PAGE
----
Among the buyers, the special counsel's office said, were Russian operatives who used the stolen information to register accounts used to purchase political ads through PayPal and other online payment companies. These ads were designed to damage Clinton's campaign or boost the candidacy of Donald Trump.
In his admission, Pinedo acknowledged selling bank account information from 2014 through December 2017 to buyers that he was aware were overseas. But Pinedo’s lawyer denied his client had any knowledge the stolen bank account information would be used to influence the 2016 elections.
"Mr. Pinedo had absolutely no knowledge of the identities and motivations of any of the purchasers of the information he provided," attorney Jeremy Lessem stated.
The New York Times quoted an official from Mueller's office who said Pinedo's dealings with the Russians appeared to be inadvertent.
Prosecutors had “no evidence and there is no allegation he was a witting participant in the Russian efforts to interfere in U.S. elections and political processes," said special counsel's spokesman Peter Carr.
Pinedo, who earlier this month pled guilty in U.S. District Court in Washington, D.C., to a single count of identity fraud, faces up to 15 years in prison and a fine of $250,000. Both the plea and the charge against him were kept under seal pending Mueller's announcement of charges against the Russian operatives.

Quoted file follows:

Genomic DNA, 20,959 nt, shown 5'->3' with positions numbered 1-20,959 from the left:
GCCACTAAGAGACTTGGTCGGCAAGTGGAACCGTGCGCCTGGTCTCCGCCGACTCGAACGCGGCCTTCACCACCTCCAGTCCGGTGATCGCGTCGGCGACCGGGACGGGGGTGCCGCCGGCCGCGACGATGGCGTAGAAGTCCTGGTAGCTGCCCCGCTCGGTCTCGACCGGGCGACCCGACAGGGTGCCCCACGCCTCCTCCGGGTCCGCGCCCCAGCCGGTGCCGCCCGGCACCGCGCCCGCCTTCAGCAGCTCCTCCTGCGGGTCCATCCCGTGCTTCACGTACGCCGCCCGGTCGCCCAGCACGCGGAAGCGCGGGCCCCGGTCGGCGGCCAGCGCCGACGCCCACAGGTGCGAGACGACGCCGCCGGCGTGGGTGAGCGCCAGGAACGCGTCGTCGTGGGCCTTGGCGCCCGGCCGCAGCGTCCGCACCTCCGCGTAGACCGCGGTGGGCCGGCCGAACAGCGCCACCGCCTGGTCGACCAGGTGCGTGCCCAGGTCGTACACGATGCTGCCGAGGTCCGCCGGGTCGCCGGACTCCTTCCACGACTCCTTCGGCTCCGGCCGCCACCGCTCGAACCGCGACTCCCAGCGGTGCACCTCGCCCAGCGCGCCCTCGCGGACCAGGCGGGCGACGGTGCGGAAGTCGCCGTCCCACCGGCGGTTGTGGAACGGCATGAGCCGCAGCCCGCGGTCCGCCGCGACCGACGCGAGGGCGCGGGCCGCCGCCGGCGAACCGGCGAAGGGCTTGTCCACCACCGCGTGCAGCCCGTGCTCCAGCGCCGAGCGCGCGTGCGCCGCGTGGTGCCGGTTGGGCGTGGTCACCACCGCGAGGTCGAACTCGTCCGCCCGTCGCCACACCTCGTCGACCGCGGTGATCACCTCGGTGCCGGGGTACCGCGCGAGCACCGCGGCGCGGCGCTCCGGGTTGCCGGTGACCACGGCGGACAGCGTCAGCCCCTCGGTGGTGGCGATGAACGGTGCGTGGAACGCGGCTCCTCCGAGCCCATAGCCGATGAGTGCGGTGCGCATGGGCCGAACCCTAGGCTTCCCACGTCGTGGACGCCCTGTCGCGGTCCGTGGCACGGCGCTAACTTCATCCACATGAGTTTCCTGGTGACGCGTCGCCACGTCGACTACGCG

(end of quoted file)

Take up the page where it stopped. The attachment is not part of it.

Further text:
Besides Pinedo’s admission, some see circumstantial evidence tying this latest round of indictments from Mueller to other political efforts within California, including the Calexit movement that promotes California’s secession from the United States.
For instance, two of the Russian nationals indicted by the special counsel on Friday, Anna Vladislavovna Bogacheva and Aleksandra Yuryevna Krylova, are alleged to have visited California and several other states in June 2014 "to gather intelligence."
Bogacheva and Krylova worked for the Internet Research Agency, a Kremlin-connected organization that, according to the Mueller indictment, engaged in a sweeping online disinformation campaign to help Trump, hurt Clinton and create “political discord” in the U.S.
In 2016, a Calexit leader told KQED that he worked with that Russian agency to “raise awareness” of Calexit goals.
That man, Louis Marinelli, had lived in San Diego but was helping Calexit’s political campaign from his home in Russia. Marinelli’s effort was endorsed by the Kremlin, which hosted his group as part of an anti-globalization conference in Moscow in September 2016. The conference was paid for by the Russian government, and the pictures of Marinelli flanked by other "freedom fighters" from Texas, Catalonia, Ireland and Puerto Rico.
The Calexit campaign, operating under the name "Yes California," is now led by another man, Marcus Ruiz Evans, and is proceeding with its petition for a ballot initiative to begin the secession process. Ruiz Evans says his organization has in the past welcomed support from the Russian government, but no longer does.
“I have routinely condemned meddling in elections,” Ruiz Evans said. “We think Vladimir Putin did something and it’s not right. The Russian government media also promoted Black Lives Matter and Bernie Sanders. Did they do something wrong? Did they work with the Russian government? We have been continually accused of being Russian robots. Facebook had to shut down their fake Russian accounts, Twitter shut down their fake Russian accounts, we’ve lost nothing. We’re still here.”